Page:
Anticipating how much staff you'll need and in what functions is a critical part of strategic planning. Every business needs to hire the right people with the right skill sets to support the company's short-term and long-term goals. There are four key steps to human resource planning: analyzing your current labor resources, forecasting demand, balancing demand with supply and supporting the company's strategic goals.
Both external and internal factors affect human resource planning. Outside the business, pressures such as technological developments, population changes, labor laws and shortages/surpluses in the labor market can all impact how you plan your manpower requirements. For instance, new developments in automation may radically reduce the number of jobs available to humans in certain sectors.
Internally, such factors as the payroll budget, organizational changes, absenteeism rates, corporate planning, work schedules (for example, the number of employees who work part time) and the age structure of your workforce can all impact the number and type of staff needed. The business can exert only limited influence on the external factors affecting manpower planning, but the internal factors are fully within its control.
Fundamentally, it's the corporate plan that defines the company's manpower needs. Is the company expanding into areas that require different job functions and competencies? Do you have the right balance between the production function and the managerial/supervisory function to support future growth? Do you need to flatten or stretch out the hierarchy? Manufacturing organizations are often more complex than service-based organizations in this regard.
Where businesses are pursuing a strategy of organic expansion, then additional employees must be hired. The HR team must carefully anticipate the company's staffing needs and systematically fill those spaces as soon as the need arises. Expansion through merger, on the other hand, probably means that the business must plan for layoffs to eliminate duplicate positions that could be handled more effectively by fewer staff.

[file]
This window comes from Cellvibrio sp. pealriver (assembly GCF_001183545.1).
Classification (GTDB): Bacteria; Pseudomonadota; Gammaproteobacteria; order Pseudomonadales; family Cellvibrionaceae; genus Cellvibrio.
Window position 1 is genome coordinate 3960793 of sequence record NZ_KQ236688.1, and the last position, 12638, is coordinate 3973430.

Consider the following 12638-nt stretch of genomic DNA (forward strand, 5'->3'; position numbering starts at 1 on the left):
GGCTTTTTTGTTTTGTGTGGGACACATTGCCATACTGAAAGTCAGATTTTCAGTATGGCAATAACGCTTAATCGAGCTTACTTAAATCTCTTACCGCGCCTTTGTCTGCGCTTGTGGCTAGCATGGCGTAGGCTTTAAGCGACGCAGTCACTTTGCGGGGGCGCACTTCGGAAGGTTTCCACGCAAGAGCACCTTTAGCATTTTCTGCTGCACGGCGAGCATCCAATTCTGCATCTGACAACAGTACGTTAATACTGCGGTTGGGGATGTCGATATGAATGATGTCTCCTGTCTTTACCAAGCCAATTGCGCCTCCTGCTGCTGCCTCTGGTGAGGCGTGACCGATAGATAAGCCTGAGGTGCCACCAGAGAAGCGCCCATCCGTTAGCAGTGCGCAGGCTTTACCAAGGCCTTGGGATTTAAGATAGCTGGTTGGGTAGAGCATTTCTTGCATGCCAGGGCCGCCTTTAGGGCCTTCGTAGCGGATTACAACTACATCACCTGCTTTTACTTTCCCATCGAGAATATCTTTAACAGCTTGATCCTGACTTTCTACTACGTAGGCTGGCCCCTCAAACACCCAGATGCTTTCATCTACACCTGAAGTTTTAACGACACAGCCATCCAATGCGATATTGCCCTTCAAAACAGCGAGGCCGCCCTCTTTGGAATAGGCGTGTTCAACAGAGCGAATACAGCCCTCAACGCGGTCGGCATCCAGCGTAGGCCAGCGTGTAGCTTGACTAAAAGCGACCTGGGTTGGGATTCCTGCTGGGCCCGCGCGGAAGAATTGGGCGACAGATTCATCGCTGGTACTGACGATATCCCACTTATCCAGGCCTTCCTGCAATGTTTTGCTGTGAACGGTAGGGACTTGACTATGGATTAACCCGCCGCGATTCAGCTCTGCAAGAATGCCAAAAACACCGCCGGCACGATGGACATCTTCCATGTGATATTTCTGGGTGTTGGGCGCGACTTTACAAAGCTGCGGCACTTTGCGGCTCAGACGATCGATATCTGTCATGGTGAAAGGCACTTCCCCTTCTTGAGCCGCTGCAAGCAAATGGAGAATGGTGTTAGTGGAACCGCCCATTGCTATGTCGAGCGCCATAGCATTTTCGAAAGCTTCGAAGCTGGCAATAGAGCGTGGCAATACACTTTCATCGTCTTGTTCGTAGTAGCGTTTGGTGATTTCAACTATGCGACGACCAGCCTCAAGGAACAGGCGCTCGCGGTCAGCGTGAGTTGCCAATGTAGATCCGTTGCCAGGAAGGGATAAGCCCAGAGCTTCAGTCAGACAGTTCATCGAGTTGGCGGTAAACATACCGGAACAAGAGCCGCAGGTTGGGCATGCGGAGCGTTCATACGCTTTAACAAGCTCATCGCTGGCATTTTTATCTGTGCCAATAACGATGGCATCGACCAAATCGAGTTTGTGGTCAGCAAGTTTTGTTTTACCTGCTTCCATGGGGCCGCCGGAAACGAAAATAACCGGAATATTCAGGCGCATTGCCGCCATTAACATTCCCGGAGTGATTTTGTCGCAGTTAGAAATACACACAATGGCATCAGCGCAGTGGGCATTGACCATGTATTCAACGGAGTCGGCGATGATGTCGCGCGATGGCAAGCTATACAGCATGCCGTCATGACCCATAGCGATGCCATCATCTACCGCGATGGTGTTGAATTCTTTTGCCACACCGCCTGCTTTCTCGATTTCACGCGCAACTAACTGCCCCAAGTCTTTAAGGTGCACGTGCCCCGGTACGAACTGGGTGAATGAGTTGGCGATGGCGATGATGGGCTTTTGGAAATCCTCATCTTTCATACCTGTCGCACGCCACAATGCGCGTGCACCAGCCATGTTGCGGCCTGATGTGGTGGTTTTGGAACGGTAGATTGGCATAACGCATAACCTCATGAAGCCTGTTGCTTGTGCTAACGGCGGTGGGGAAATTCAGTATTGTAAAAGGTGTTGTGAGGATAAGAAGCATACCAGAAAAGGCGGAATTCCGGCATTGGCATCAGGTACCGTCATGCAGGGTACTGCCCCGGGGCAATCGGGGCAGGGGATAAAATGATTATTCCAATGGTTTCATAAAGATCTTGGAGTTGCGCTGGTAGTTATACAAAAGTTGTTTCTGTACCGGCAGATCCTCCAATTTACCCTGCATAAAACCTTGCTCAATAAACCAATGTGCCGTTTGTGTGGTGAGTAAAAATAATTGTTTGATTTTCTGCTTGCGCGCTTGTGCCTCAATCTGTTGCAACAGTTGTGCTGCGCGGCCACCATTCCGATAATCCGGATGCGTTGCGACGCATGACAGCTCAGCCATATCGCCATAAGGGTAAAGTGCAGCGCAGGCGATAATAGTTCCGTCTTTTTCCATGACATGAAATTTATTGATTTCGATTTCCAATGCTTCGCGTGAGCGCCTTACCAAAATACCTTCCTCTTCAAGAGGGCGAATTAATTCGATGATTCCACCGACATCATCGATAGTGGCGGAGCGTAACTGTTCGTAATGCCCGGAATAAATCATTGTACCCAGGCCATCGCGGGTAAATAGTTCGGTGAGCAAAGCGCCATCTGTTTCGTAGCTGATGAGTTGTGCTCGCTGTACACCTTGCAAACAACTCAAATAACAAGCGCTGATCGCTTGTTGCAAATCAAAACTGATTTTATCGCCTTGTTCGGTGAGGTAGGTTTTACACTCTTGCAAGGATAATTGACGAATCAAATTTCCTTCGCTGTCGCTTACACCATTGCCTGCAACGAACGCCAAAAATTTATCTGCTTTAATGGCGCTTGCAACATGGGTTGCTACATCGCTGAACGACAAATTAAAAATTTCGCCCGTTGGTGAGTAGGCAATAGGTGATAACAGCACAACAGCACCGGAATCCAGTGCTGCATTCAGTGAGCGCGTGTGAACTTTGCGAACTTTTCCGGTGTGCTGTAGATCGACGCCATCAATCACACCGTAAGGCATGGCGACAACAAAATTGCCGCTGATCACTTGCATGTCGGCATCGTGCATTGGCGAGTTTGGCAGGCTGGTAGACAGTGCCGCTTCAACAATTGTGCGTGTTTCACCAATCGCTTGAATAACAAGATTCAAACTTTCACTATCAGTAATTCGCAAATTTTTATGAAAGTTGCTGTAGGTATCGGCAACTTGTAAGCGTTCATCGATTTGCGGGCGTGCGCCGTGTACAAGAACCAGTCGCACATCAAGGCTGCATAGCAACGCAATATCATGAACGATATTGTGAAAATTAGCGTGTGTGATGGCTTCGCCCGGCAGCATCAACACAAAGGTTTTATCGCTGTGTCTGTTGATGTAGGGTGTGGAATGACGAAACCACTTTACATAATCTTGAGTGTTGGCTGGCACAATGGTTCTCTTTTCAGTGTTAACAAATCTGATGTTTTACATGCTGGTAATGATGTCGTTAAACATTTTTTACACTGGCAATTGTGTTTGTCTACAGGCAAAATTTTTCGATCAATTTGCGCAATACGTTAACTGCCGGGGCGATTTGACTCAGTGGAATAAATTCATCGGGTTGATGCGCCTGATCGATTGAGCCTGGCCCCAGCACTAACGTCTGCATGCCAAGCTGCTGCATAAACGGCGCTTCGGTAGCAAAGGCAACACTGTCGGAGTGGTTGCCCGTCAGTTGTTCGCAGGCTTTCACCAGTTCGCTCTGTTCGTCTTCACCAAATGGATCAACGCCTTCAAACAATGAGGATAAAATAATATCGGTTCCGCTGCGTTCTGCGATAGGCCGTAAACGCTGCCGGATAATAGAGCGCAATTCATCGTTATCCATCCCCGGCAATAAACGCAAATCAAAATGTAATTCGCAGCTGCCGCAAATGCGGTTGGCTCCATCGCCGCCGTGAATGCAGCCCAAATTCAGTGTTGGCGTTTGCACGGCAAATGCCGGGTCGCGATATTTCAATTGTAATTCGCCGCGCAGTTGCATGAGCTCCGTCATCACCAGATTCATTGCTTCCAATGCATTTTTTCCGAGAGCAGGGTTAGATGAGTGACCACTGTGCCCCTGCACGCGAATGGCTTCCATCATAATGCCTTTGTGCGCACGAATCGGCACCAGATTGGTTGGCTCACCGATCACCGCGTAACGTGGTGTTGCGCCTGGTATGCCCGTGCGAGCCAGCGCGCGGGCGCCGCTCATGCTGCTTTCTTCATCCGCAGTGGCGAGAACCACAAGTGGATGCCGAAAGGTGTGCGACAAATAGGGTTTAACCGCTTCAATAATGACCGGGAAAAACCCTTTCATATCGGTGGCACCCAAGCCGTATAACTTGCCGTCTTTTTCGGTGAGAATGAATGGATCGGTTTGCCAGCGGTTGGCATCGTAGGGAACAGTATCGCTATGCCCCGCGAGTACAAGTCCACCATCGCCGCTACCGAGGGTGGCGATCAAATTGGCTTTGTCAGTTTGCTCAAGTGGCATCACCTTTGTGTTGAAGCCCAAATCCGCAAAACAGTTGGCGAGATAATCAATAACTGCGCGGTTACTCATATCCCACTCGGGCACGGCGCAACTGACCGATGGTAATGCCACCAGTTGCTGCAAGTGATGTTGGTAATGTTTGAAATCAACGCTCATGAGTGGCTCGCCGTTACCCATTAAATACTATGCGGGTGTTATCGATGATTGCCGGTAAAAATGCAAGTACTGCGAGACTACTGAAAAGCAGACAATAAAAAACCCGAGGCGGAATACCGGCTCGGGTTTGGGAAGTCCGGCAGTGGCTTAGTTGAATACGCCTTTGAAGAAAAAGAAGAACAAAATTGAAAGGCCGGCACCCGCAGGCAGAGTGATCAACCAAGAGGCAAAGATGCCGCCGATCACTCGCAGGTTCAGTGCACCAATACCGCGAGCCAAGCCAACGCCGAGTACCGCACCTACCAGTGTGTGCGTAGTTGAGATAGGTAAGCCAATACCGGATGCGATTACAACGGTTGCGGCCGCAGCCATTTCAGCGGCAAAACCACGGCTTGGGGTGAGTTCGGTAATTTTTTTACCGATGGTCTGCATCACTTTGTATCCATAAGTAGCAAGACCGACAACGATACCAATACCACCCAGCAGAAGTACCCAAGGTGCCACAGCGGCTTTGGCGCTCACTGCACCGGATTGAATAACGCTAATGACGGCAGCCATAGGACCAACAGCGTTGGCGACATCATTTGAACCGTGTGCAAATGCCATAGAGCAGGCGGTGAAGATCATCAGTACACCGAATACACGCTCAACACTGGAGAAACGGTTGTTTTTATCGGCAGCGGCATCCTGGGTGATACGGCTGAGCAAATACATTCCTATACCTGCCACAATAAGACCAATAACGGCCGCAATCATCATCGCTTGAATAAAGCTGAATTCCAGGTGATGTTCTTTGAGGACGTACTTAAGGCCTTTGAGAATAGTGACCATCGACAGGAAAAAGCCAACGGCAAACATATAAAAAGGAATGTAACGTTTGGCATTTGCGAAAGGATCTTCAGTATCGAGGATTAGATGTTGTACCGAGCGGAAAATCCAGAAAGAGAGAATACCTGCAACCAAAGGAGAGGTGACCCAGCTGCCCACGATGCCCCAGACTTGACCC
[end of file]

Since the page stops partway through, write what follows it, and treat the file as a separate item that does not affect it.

Where the business is in its life cycle can have considerable influence on the human resource plan. In the early days, hiring may be sporadic and spontaneous, occurring when a role arises without the need for detailed planning. During the growth stage, careful manpower planning becomes much more critical. HR may plan to develop people internally as well as hire externally to support it through the growth phase.
Mature organizations may need more flexibility in terms of human resource planning. Growth slows down, and you may need to plan for layoffs and retrenchment. The nature of roles may change too as innovation gives way to "business as usual."
The business has little control over the state of the labor market. Nonetheless, it must continuously monitor labor supply so the right skills can be tapped when the need arises. The fact is that shortages do occur in key areas. If you know you're looking for super-specialized skill sets, and those people are not generally available in the candidate pool, then your plan will have to include some new approaches to finding the right talent.
This is not a short-term approach. When it comes to finding the right workplace skills, it can take years for supply to adjust to demand. You may have to develop specific training programs to build the skills for which you are looking. You may develop strong partnerships with schools and training establishments to encourage the next generation to develop the skills of the future.
It's not a passive approach, but done properly, human resource planning can proactively optimize staff deployment, improve productivity and allow the business to adapt, compete and grow.